Amber and Trent Johnston are living the American dream. They have been happily married for 14 years and have five children -- two biological and three adopted -- ranging in age from 6 to 13 years old. Life in their hometown of Barnesville, Georgia, isn't unlike life for most families… with one exception: All seven members of the Johnston family happen to have Achondroplasia Dwarfism.
Achondroplasia Dwarfism is a genetic condition whose characteristic features include shorter limbs and an enlarged head. Yet despite their smaller statures, the Johnston family has chosen not to modify their home with things such as lower countertops, shallow steps and lower light switches. Why? In this clip from the new OWN show "7 Little Johnstons," Amber explains that her childhood experience as a little person in an unmodified home turned out to be beneficial. "Growing up in a household that was not modified made me be able to adapt and be a stronger individual," she says.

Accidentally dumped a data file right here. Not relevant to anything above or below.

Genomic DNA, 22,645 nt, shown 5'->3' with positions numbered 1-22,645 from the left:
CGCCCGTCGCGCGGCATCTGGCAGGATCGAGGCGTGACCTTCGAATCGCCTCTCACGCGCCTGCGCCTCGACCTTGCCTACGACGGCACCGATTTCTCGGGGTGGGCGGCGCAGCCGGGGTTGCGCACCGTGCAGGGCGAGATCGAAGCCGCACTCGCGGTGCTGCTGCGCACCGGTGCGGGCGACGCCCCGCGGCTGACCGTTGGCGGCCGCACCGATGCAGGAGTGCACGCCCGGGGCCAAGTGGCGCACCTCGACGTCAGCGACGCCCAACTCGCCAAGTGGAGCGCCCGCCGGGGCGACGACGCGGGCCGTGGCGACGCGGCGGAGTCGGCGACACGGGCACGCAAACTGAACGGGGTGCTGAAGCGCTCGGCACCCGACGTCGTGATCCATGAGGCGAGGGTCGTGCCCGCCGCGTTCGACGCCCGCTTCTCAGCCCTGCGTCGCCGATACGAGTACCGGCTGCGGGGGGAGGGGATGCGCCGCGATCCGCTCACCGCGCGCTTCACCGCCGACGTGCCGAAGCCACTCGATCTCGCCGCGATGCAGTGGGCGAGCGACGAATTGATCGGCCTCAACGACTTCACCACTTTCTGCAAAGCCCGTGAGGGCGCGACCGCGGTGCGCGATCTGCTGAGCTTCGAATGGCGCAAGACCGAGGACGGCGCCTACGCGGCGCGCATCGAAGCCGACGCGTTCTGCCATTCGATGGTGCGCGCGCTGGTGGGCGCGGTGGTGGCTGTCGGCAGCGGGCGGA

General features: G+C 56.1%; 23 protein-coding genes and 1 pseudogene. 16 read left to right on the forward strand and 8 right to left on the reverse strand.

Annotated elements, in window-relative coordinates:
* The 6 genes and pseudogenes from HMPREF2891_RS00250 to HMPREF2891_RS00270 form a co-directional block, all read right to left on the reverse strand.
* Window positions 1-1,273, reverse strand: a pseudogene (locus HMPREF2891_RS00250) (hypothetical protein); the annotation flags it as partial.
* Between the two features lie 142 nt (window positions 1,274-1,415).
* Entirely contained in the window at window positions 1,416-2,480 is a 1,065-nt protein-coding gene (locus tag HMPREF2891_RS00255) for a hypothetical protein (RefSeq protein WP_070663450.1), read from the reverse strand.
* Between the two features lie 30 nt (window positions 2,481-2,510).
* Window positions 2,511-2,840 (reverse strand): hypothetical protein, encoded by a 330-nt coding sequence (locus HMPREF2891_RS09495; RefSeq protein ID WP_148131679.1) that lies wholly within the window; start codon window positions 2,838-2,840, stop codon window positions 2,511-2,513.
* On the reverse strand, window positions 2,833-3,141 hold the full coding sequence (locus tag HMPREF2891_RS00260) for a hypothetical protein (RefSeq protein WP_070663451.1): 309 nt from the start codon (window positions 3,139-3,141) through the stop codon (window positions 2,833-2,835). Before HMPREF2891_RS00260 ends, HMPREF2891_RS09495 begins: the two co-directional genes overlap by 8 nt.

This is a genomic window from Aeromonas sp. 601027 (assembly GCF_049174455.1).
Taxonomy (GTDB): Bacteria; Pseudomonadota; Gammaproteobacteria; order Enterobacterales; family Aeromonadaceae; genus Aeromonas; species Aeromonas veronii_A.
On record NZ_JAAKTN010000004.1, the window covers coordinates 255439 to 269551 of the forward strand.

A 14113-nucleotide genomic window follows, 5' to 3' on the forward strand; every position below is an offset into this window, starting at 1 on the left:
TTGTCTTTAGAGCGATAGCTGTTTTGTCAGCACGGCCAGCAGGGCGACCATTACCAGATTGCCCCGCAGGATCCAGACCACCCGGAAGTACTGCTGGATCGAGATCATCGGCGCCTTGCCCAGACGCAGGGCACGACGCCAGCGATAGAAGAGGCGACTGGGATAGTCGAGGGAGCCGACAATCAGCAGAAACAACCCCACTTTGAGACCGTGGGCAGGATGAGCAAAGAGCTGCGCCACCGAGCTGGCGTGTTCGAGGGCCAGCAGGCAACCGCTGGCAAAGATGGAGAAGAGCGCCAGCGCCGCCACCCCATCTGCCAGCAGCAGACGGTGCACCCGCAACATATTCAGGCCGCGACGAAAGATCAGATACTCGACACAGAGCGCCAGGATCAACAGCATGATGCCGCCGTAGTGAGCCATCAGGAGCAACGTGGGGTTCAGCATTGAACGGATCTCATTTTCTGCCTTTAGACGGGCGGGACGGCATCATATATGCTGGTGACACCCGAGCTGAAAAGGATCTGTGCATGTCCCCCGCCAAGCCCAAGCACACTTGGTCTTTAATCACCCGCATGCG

This adaptability is something Amber and Trent want to instill in their five kids. "We're teaching our children how important it is to be able to adapt, not just in our home but also outside," Trent says. "We're telling the kids to use their resources. When they come in and say, 'I can't reach it' or 'I can't do it,' we'll tell them, 'Go back in there and figure it out.'"
Being able to adapt to the outside world as well as the home is a trait that's very important to the Johnston parents. "When you step out your front door, the world's not modified for us and it's not built for us," Amber says. "The best place for [our children] to learn how to adapt is in their home, from the beginning."
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